Imagine the damage they could do to your business.

I know there are other VA Coaches and Trainers who teach the “figure it out”, “learn on the fly”, and fake it until you make it methods. I personally disagree with these teaching methods – they’re unethical in my opinion. What happened to honesty?

Please don’t use your clients as guinea pigs, it’s not “on the job training”.

Just because you watched a couple of YouTube videos on Infusionsoft or Click Funnels, doesn’t give you the knowledge you need to sell it as a service.

You don’t know what you’re doing until you get your hands on the tool and get actual experience using it. I know this from years of teaching computers and software systems.

There’s a huge difference between watching someone do it on YouTube and doing it yourself.

I got a ton of business due to these unethical practices. I was known as the Infusionsoft cleanup queen for years.


Because people would watch a few videos on Infusionsoft and then “figure it out” after the client hired them. Only to disappear because they realized there’s way more to it than what they saw on YouTube. I was hired to clean up the mess made by someone else because they didn’t have the knowledge to do the work and had no business selling it as a service.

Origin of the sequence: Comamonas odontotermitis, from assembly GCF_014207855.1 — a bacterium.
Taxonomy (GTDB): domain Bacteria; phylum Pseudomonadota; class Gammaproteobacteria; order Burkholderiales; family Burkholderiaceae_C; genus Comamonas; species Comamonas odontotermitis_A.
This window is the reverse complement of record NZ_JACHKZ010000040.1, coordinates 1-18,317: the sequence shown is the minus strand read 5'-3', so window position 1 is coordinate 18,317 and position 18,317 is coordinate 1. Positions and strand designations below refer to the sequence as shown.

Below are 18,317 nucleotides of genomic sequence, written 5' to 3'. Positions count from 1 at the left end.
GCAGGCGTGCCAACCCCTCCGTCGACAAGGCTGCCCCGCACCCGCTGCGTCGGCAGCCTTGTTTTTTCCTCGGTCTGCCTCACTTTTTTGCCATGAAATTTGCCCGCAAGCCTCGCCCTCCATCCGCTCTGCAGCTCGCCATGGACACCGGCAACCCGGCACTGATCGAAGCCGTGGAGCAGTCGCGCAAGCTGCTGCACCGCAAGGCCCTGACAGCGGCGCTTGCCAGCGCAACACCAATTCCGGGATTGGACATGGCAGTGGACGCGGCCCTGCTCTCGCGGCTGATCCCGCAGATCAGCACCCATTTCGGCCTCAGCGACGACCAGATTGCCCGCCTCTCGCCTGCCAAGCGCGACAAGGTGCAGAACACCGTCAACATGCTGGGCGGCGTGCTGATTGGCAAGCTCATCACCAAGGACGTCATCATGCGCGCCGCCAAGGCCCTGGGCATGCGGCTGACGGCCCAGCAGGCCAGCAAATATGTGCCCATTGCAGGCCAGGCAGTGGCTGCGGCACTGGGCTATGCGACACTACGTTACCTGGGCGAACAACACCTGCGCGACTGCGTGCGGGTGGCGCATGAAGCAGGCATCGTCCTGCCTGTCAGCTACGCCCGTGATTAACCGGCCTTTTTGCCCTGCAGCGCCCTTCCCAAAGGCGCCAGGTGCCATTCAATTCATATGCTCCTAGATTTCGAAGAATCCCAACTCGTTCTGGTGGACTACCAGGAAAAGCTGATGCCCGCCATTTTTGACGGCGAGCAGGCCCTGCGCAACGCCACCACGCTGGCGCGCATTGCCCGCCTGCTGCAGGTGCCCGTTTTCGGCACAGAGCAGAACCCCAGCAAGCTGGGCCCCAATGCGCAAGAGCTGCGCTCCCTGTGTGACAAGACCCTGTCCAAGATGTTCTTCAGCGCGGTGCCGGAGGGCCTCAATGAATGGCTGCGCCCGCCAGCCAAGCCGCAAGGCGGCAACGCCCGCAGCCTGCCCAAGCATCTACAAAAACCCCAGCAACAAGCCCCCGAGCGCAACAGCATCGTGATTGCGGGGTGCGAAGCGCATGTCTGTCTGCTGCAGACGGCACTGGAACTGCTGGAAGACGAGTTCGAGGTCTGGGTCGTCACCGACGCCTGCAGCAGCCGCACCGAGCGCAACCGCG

Here are a few more things I feel need to be touched on.

  • If you subcontract to others, be honest who’s doing the work. If you take on a job and then give it to somebody else, your client should know who’s doing the work. Even though it’s your business, they still need to know somebody else is doing the work.
  • Communicate when you may miss a deadline or need to change it. If you know you’re going to miss a deadline date for a task that’s due, tell your client. Don’t just disappear or let the due date pass without a conversation.
  • Please don’t bad mouth others that do the same thing that you do.
  • And… it’s never okay to take a client’s money, then disappear when you realize you can’t do the work promised.